wounded in the line of duty
A fundamental problem RedHat, Ubuntu and others will need to face is that Linux distributions are maturing and becoming a commodity. That means that as the hardware/software becomes more reliable and more stable, there is less and less reason to pay for support for one distribution, when the next offers a perfectly stable (and free) alternative.
Don't take my word for it - check out SecuritySpace's latest Linux/OS Hosting Report Compare the top distributions, and you consistenly see that RedHat, SuSE and Fedora are losing market share, while Debian, CentOS and FreeBSD are gaining. Month over month, without fail.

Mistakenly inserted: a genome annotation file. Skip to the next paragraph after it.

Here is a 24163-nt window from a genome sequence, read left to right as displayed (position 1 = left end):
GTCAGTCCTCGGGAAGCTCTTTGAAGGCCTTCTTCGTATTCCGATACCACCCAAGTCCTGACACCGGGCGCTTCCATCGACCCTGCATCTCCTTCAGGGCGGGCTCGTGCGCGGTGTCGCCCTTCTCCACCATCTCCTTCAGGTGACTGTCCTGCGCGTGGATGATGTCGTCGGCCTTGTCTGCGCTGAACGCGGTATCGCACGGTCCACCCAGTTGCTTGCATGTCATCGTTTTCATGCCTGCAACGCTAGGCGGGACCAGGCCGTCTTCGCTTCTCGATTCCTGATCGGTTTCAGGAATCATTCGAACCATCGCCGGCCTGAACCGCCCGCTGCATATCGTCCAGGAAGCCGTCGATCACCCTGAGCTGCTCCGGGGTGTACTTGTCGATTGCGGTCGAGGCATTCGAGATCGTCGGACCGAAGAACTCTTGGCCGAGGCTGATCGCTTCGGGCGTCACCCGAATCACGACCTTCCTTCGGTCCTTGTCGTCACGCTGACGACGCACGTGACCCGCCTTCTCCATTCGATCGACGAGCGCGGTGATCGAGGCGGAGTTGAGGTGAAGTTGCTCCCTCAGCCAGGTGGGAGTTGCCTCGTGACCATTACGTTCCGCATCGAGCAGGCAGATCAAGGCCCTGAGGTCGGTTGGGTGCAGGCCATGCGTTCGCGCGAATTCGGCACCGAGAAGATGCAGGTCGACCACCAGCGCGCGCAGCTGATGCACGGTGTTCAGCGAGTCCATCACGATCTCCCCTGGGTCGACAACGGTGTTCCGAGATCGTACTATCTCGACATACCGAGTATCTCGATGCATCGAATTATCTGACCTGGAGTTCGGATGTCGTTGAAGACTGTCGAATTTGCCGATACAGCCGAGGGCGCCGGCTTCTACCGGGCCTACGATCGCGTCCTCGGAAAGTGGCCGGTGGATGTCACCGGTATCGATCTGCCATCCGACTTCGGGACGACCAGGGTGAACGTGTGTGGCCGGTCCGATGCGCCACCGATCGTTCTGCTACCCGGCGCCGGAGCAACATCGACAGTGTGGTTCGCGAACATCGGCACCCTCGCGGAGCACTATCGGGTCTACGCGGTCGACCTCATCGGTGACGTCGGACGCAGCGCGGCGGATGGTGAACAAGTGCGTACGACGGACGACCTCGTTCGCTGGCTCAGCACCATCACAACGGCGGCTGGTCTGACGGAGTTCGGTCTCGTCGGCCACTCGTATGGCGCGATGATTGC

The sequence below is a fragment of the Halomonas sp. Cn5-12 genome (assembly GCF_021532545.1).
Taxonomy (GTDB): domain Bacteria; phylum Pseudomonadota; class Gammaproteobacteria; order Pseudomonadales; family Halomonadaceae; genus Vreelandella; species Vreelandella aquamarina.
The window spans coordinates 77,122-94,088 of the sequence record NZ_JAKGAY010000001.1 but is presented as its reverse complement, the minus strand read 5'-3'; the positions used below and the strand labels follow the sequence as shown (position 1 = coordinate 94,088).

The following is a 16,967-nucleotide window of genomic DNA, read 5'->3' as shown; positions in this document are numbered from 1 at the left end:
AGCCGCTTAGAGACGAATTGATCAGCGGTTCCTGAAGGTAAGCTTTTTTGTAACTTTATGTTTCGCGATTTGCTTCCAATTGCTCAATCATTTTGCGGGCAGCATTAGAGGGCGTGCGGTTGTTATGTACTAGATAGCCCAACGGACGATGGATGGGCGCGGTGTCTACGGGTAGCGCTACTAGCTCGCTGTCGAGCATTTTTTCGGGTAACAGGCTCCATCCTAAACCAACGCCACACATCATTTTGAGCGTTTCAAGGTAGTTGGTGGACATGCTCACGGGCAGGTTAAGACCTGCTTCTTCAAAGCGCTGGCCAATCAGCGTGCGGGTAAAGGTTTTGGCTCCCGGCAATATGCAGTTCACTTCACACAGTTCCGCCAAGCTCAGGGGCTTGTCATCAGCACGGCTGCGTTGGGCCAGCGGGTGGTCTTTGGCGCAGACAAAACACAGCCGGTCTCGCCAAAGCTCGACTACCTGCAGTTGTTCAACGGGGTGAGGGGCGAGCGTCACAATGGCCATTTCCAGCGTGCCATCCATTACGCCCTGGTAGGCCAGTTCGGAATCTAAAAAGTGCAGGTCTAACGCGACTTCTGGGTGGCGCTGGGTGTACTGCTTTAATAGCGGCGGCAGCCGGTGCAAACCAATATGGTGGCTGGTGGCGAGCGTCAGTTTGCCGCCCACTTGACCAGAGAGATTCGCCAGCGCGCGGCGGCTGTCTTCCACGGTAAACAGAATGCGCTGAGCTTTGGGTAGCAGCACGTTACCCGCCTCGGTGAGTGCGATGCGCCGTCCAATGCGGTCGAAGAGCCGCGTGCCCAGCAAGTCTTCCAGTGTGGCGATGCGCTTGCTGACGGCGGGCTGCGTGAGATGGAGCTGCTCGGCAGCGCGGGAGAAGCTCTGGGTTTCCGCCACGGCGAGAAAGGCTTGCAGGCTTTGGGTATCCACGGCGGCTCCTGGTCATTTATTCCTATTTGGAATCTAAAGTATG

Add to that that hosting providers used to offer almost exclusively either Windows, RedHat or FreeBSD, and suddenly Debian and Ubuntu are becoming a much more popular alternative.
This all points to a situation where RedHat's days are numbered. And yes, ultimately, if distributions are synchronized, (which RedHat will never agree to), it would allow other distributions to steal even more quickly RedHat's advantage, what little they have left, because it would allow for a more direct comparison. When you're losing market share, the last thing you want to do is to make it easier for your customers to see that your competitor is offering the same or better.
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